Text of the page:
December 16, 2010

De Tonemeister, ATC SIA2-150 Integrated Amplifier.

The ATC SIA2-150 integrated amp is all UK made, and feels built to last forever.

I find it rather unfortunate, that I have to use a German term, to describe a very English product. However, that is exactly how I felt after giving the ATC SIA2-150 integrated amplifier a spin. Kenny of Hi-Way Laser, the local distributor of ATC tells me that the amplifier range is still all England made, unlike some of their economically priced speaker models. ATC speakers have a reputation of requiring a lot of quality watts to sound great, and this amplifier is designed to drive such speakers. My PMC Fact 8's load factor is a stroll in the park for this ATC amp.

I first came across the description of a Tonemeister, from the CD inlays of Deutsche Grammophon recordings. The Tonemeister's job, is to ensure the accuracy of tonal quality is reproduced on the final mix process just before the CD stamper making stage, as he heard it during the recording session.

The ATC SIA2-150 integrated amp is a beefy design, weighing in at 26kgs! The bulk of the weight is located just aft off the aluminium front panel, where a huge power supply transformer is located. This amp certainly looks like it's built to last, based on the reputation of ATC's pro-market roots. All switches operate with an re-assuring solid "click" and all sockets are of high quality and setting up the amp is a cinch. I must say that I did find all the black plastic vertical lines decorating the front panel quite un-necessary, serving only to clutter up what is otherwise a relative clean(or perhaps plain) looking face. As it's model no.SIA2-150 would suggest, this amp puts out 150W x 2 chanel at 8 ohms. I also some how suspect this amp is probably happier driving 4 ohms speaker loads, of which my PMC isn't.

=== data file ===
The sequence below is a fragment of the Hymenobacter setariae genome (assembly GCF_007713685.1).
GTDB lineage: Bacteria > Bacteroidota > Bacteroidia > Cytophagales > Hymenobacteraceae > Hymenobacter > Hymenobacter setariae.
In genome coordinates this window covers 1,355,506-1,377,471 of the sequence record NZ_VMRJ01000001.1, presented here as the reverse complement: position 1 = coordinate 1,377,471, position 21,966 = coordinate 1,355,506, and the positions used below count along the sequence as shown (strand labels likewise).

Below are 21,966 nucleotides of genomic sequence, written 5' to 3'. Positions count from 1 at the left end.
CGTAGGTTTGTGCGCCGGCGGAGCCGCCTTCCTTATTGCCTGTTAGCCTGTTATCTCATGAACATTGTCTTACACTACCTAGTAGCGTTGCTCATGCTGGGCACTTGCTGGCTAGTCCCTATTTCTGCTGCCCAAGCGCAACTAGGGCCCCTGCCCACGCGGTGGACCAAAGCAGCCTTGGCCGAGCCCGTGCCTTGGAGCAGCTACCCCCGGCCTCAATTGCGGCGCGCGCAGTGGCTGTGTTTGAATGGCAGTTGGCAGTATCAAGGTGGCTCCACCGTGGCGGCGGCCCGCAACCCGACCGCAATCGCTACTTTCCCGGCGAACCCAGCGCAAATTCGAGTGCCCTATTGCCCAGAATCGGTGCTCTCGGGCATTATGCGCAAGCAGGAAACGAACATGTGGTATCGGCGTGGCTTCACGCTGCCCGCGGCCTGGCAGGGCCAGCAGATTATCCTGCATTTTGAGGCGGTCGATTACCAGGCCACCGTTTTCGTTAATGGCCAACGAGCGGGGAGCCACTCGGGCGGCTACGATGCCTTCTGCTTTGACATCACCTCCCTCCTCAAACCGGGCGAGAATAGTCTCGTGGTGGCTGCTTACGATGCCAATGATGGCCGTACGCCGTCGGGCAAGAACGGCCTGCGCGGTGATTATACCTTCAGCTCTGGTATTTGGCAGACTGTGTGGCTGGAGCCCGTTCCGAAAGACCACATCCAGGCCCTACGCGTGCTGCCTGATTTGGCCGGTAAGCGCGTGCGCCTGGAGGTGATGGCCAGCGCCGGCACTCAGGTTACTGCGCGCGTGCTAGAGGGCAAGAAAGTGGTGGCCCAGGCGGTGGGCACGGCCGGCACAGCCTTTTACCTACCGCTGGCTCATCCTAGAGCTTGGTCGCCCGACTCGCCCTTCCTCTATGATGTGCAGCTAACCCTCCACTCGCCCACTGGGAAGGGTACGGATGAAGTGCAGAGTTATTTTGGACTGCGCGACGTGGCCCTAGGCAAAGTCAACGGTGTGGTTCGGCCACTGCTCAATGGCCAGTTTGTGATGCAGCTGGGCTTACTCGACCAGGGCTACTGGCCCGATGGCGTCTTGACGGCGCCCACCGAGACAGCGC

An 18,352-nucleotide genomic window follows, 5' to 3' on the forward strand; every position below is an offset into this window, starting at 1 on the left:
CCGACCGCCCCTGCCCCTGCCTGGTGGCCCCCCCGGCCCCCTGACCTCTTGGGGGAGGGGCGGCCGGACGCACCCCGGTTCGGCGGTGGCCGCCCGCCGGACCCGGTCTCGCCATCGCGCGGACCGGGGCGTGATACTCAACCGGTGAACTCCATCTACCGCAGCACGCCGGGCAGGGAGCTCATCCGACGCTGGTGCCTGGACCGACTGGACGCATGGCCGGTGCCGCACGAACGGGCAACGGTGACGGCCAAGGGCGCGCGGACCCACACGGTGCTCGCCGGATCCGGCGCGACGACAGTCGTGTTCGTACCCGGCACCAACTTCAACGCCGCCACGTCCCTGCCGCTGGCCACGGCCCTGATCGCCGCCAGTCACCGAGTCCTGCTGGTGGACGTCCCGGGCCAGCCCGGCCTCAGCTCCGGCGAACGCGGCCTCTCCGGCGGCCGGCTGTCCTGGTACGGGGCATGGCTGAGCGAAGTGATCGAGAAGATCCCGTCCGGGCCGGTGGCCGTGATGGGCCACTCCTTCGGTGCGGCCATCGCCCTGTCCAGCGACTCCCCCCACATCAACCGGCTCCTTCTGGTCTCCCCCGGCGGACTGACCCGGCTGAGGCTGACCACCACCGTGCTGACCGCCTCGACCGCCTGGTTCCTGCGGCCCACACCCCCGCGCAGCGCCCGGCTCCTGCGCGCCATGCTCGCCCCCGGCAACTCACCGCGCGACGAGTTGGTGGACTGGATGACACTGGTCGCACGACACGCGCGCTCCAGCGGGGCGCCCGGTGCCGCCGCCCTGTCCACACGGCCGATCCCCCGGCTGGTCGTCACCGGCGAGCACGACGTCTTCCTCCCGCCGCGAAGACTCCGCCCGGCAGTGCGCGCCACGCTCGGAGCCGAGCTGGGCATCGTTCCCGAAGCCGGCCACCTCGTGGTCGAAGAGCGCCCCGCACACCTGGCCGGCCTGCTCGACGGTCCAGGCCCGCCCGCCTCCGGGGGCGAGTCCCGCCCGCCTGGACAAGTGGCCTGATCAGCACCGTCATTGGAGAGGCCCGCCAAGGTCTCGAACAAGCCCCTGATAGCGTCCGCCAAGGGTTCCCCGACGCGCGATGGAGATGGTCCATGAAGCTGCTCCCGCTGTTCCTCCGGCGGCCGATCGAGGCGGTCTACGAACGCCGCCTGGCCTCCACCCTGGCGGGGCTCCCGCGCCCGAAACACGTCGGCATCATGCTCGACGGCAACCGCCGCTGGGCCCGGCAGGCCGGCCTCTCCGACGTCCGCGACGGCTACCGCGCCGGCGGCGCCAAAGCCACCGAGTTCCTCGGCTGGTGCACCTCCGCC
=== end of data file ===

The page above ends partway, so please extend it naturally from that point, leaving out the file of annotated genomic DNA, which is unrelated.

The model no. says it all!

The ATC amp takes unbalanced RCA signal from my Marantz CD 7 player via a pair of DIY-ed interconnects, whose cable stock originated from Belden(another pro-market application fav). My usual Siltech Classic Anniversary 330-L pair of speaker cables connects the ATC to my PMC Fact 8 loud speakers. A big red JPS In-Wall power cord completes the complimentary of cable line up in use for the ATC amp. A rear power switch puts the amp on standby mode and from there on all the front panel functions are duplicated on a sheepishly cheap looking, if functional in use remote made of grey plastic.

The first thing that struck me about the sound of this ATC amp is that mid centric beautiful tonal quality. The highs are smooth and laid back, complete with subtlety. The warm, rich mid range gives vocals an excellent sense of presence and body. Bass is relatively tight, if a little lite. There are no lumpy, or fat, unwieldy bass lines to complain about here either. I did find the kick drums, like the high hats and cymbals sounding a little more distant(or laid back) than usual. I suspect this ATC amp running on some sort of high bias class A/B topology, which contributes to the rich, warm tonal palette. The heat sink ventilation slots on both sides of the top panel, and the whole amplifier casing runs rather hot, after a long musical work out session, so make sure to place this amp with good air flow in mind.
The ATC SIA2-150 allows RCA inputs only. The speaker terminals are silver coated and very grippy! I found the roundish ventilation slots on the top panel making the styling a little more fuzzy than it needs to be, just like the front panel black vertical plastic stripes.